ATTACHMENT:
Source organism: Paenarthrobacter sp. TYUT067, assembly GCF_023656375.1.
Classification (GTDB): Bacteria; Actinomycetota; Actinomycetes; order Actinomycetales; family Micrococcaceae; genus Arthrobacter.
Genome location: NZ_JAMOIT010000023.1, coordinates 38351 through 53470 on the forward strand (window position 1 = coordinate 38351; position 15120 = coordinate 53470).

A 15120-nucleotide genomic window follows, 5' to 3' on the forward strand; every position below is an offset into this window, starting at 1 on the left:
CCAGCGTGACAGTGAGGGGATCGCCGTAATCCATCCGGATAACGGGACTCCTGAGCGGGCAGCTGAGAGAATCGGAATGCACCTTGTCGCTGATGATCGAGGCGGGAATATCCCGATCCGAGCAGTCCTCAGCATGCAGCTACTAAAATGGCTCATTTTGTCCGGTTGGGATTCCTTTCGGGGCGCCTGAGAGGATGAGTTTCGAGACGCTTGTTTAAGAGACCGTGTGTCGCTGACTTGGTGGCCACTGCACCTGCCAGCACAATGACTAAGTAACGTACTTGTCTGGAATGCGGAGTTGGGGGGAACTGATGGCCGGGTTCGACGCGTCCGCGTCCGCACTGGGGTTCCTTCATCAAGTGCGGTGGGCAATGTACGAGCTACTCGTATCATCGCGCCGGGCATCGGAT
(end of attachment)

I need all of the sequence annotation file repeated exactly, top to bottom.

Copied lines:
Source organism: Paenarthrobacter sp. TYUT067, assembly GCF_023656375.1.
Classification (GTDB): Bacteria; Actinomycetota; Actinomycetes; order Actinomycetales; family Micrococcaceae; genus Arthrobacter.
Genome location: NZ_JAMOIT010000023.1, coordinates 38351 through 53470 on the forward strand (window position 1 = coordinate 38351; position 15120 = coordinate 53470).

A 15120-nucleotide genomic window follows, 5' to 3' on the forward strand; every position below is an offset into this window, starting at 1 on the left:
CCAGCGTGACAGTGAGGGGATCGCCGTAATCCATCCGGATAACGGGACTCCTGAGCGGGCAGCTGAGAGAATCGGAATGCACCTTGTCGCTGATGATCGAGGCGGGAATATCCCGATCCGAGCAGTCCTCAGCATGCAGCTACTAAAATGGCTCATTTTGTCCGGTTGGGATTCCTTTCGGGGCGCCTGAGAGGATGAGTTTCGAGACGCTTGTTTAAGAGACCGTGTGTCGCTGACTTGGTGGCCACTGCACCTGCCAGCACAATGACTAAGTAACGTACTTGTCTGGAATGCGGAGTTGGGGGGAACTGATGGCCGGGTTCGACGCGTCCGCGTCCGCACTGGGGTTCCTTCATCAAGTGCGGTGGGCAATGTACGAGCTACTCGTATCATCGCGCCGGGCATCGGAT